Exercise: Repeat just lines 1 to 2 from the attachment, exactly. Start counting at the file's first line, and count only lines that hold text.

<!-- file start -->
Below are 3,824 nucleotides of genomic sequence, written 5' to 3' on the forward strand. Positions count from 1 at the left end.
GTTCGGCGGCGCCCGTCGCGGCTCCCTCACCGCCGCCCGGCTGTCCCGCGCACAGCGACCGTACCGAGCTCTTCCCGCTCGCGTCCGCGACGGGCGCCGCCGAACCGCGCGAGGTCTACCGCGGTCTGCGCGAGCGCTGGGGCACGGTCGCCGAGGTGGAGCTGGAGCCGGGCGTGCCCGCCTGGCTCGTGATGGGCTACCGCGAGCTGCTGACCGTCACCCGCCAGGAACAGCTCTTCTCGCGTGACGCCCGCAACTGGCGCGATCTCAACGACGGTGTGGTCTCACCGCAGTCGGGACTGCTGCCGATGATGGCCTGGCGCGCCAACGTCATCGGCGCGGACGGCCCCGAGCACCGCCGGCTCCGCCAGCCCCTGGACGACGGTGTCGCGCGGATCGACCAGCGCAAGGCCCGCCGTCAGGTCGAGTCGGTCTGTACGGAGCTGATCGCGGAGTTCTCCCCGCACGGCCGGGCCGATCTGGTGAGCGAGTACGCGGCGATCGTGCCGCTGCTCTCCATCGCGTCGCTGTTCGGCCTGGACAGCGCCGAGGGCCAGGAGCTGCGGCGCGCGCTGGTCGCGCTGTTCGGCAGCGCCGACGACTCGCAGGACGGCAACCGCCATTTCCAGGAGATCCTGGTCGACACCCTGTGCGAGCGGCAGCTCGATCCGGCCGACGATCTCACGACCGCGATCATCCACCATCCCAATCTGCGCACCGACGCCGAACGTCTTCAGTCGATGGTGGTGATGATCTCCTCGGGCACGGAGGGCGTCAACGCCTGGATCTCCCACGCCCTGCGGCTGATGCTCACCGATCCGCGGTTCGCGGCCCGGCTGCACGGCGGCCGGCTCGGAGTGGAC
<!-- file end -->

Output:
Below are 3,824 nucleotides of genomic sequence, written 5' to 3' on the forward strand. Positions count from 1 at the left end.
GTTCGGCGGCGCCCGTCGCGGCTCCCTCACCGCCGCCCGGCTGTCCCGCGCACAGCGACCGTACCGAGCTCTTCCCGCTCGCGTCCGCGACGGGCGCCGCCGAACCGCGCGAGGTCTACCGCGGTCTGCGCGAGCGCTGGGGCACGGTCGCCGAGGTGGAGCTGGAGCCGGGCGTGCCCGCCTGGCTCGTGATGGGCTACCGCGAGCTGCTGACCGTCACCCGCCAGGAACAGCTCTTCTCGCGTGACGCCCGCAACTGGCGCGATCTCAACGACGGTGTGGTCTCACCGCAGTCGGGACTGCTGCCGATGATGGCCTGGCGCGCCAACGTCATCGGCGCGGACGGCCCCGAGCACCGCCGGCTCCGCCAGCCCCTGGACGACGGTGTCGCGCGGATCGACCAGCGCAAGGCCCGCCGTCAGGTCGAGTCGGTCTGTACGGAGCTGATCGCGGAGTTCTCCCCGCACGGCCGGGCCGATCTGGTGAGCGAGTACGCGGCGATCGTGCCGCTGCTCTCCATCGCGTCGCTGTTCGGCCTGGACAGCGCCGAGGGCCAGGAGCTGCGGCGCGCGCTGGTCGCGCTGTTCGGCAGCGCCGACGACTCGCAGGACGGCAACCGCCATTTCCAGGAGATCCTGGTCGACACCCTGTGCGAGCGGCAGCTCGATCCGGCCGACGATCTCACGACCGCGATCATCCACCATCCCAATCTGCGCACCGACGCCGAACGTCTTCAGTCGATGGTGGTGATGATCTCCTCGGGCACGGAGGGCGTCAACGCCTGGATCTCCCACGCCCTGCGGCTGATGCTCACCGATCCGCGGTTCGCGGCCCGGCTGCACGGCGGCCGGCTCGGAGTGGAC